For me Spring isn’t just about the warm temperatures, sunny skies and longer days (though that certainly helps!), it’s about the produce. My regular routine begins to kick in again with early Saturday mornings at the Grand Army Plaza Greenmarket, a stop by the Park Slope Food Coop and home to unpack all my current finds followed by canning, brunching or whatever else ensues. It’s almost impossible not to come home, arms sore from carrying bags brimming with fresh picked treats. Baby lettuces, crisp stalks of asparagus, sweet, ripe strawberries–no matter how many bags I bring with me, I never seem to have enough room to carry it all.
This month the Secret Recipe Club introduced me to Shockingly Delicious by Dorothy. Her recipes are inviting and uncomplicated and look delicious. With the weather warming up, I was looking for something light to bring to work. Sandwiches are a bit of a bore, never mind the fact that they never taste as good when packed as freshly made. And I’ve found myself making smaller, non-leftover appropriate dinners (read: individual steaks, fish) so lunch has become a lot of takeout. The thing about working in midtown is that there are few decent choices outside of chain fast food joints, and even fewer where you can get lunch that will satisfy you for hours for less than $12. A quickly, easily transportable brown bag option was in desperate need.
Locavore living isn’t always easy. The bulk of our winter food consists of root vegetables, beans, grains, greens, frozen and canned stuff. We cheat a bit, mostly with stuff we wouldn’t be able to get around here anyway like citrus and avocados. But for the most part we try to live locally. So when spring arrives and the Greenmarkets start showing evidence of food other than cellared winter produce, you can imagine I get a bit excited. Too excited, maybe. I fill my bags with asparagus, ramps, lettuce and quarts of strawberries, completely ignoring how perishable some items are and there’s only two mouths to feed. I started canning for just that reason, to make sure we weren’t wasting things. Most meals use a little of this and a little of that, leaving me with odd quantities of produce left over, threatening to spoil. In the winter, all these things would easily be tossed into a kitchen sink stew, cooking on the stove or in the slow cooker for hours, maybe with some beef or sausage. However in the warmth of the summer, I want nothing like that. So my kitchen sink meals get a bit more creative.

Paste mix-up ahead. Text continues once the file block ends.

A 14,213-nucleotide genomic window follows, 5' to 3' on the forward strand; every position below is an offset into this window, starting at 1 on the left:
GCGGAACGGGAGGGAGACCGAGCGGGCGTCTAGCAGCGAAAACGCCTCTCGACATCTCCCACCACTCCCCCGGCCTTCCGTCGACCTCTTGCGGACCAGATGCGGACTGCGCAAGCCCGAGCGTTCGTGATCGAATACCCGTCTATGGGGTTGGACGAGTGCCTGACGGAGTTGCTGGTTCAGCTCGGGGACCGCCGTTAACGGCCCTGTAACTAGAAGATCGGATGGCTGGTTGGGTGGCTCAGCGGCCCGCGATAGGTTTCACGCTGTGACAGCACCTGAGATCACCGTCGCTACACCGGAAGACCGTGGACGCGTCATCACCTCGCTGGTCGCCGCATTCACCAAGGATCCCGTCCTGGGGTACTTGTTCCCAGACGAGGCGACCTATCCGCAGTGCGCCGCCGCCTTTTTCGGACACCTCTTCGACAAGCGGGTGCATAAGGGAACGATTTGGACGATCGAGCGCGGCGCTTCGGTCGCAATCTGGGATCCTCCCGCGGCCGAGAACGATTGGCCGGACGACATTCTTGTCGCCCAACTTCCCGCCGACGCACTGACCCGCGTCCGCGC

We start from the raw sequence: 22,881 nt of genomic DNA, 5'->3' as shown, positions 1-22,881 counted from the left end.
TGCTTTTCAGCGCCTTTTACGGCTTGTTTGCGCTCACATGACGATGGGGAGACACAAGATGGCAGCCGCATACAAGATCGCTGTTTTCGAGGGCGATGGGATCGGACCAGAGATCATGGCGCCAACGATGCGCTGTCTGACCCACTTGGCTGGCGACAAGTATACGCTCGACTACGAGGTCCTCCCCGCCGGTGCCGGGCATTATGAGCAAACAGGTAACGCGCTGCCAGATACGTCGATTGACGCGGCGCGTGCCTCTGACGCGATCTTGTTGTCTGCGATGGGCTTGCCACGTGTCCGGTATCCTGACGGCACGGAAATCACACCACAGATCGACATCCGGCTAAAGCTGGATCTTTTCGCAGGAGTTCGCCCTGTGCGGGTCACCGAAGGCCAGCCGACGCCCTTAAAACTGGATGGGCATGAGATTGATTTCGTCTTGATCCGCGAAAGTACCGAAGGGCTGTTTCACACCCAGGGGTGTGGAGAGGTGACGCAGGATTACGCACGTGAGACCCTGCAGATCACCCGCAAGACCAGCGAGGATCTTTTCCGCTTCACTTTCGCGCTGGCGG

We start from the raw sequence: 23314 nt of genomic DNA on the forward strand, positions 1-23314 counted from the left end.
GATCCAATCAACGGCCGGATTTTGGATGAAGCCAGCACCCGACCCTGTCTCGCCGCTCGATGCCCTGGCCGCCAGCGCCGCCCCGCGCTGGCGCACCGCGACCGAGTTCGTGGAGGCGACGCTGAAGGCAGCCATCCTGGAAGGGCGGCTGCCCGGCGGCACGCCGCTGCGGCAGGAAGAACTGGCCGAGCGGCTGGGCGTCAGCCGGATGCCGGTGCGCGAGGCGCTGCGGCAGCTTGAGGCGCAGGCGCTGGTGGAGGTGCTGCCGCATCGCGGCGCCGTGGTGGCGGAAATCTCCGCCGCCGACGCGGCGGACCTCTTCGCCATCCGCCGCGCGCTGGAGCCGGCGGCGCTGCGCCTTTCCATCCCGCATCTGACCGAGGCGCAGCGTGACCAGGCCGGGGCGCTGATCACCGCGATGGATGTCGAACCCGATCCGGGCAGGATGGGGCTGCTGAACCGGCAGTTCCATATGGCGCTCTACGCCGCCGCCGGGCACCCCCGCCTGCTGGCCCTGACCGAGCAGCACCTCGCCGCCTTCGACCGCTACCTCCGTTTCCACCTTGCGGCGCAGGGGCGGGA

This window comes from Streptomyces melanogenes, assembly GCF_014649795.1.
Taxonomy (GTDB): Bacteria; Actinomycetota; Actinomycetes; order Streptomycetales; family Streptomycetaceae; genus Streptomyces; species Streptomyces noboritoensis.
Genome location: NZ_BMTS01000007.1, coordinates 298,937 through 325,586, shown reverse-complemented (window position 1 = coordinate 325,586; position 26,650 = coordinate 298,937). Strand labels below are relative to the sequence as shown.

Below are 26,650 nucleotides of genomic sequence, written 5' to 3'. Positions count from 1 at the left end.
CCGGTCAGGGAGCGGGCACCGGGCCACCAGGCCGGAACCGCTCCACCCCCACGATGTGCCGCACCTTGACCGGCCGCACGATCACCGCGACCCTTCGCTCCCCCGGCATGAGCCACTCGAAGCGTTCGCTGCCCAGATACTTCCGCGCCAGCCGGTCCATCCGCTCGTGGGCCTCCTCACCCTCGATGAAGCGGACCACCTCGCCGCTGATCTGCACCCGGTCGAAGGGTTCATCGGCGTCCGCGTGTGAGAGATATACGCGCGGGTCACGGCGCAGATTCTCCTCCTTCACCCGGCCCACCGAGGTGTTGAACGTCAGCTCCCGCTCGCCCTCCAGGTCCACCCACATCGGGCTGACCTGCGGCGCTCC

After being blessed with such an early harvest last year, everything feels late. It’s like spring will never come. Of course, there’s greens (there’s always greens), but I wanted real spring. Asparagus, garlic scapes, strawberries. I religiously follow GrowNYC’s twitter feeds. It’s honestly the best way to see what’s at the markets right now. When I noticed rhubarb had hit the markets I was beyond excited. That is until I remembered I had designated Mother’s Day dessert duty to my sister-in-law. What else could I possibly do with rhubarb besides stick it in a pie, crisp or spoon a sauce of it over a panna cotta?